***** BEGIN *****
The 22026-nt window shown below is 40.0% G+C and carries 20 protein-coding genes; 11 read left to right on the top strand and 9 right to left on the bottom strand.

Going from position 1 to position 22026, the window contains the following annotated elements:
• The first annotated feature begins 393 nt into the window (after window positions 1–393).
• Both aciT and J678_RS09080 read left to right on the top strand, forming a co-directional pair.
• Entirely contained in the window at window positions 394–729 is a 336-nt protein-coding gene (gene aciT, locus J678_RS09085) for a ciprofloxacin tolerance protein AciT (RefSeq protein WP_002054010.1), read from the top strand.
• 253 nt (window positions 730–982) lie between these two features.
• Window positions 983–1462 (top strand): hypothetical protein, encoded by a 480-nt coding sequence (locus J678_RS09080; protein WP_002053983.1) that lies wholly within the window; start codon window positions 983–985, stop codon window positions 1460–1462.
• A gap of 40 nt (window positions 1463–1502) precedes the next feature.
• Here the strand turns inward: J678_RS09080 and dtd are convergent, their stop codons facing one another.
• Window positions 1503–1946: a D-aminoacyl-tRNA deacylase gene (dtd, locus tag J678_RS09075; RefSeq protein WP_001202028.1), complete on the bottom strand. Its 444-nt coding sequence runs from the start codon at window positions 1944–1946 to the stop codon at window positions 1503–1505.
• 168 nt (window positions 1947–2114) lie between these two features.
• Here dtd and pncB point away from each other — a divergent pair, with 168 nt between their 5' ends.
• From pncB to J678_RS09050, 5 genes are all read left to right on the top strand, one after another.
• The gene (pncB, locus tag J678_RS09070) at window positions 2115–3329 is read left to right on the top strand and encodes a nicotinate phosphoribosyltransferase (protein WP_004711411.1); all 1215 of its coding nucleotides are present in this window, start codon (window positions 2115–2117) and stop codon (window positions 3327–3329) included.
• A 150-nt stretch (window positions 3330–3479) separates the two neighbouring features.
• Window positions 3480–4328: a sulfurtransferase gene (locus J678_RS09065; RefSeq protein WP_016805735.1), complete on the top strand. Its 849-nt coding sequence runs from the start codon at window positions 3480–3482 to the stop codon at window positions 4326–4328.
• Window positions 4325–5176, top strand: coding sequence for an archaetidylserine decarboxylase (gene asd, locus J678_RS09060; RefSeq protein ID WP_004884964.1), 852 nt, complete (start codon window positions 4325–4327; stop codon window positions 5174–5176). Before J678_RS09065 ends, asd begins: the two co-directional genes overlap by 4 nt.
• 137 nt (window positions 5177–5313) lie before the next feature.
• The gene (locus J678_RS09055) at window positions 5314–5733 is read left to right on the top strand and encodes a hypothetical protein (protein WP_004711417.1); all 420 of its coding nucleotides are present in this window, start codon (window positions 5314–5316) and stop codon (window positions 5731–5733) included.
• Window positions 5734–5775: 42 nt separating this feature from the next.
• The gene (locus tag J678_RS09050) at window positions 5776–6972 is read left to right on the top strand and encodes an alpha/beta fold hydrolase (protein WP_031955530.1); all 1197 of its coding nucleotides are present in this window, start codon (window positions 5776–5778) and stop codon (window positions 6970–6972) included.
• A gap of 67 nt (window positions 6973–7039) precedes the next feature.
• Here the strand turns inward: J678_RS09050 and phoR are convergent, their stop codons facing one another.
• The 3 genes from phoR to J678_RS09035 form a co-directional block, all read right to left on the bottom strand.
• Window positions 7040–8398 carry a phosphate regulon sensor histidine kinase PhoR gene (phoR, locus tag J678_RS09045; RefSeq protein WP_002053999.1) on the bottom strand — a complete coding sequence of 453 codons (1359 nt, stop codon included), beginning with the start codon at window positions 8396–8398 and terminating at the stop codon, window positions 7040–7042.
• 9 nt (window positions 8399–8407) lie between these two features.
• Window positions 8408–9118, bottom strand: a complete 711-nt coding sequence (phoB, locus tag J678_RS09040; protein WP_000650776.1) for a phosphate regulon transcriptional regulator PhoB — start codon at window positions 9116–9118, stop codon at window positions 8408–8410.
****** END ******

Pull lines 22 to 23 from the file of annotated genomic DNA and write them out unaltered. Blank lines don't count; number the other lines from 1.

• A gap of 67 nt (window positions 6973–7039) precedes the next feature.
• Here the strand turns inward: J678_RS09050 and phoR are convergent, their stop codons facing one another.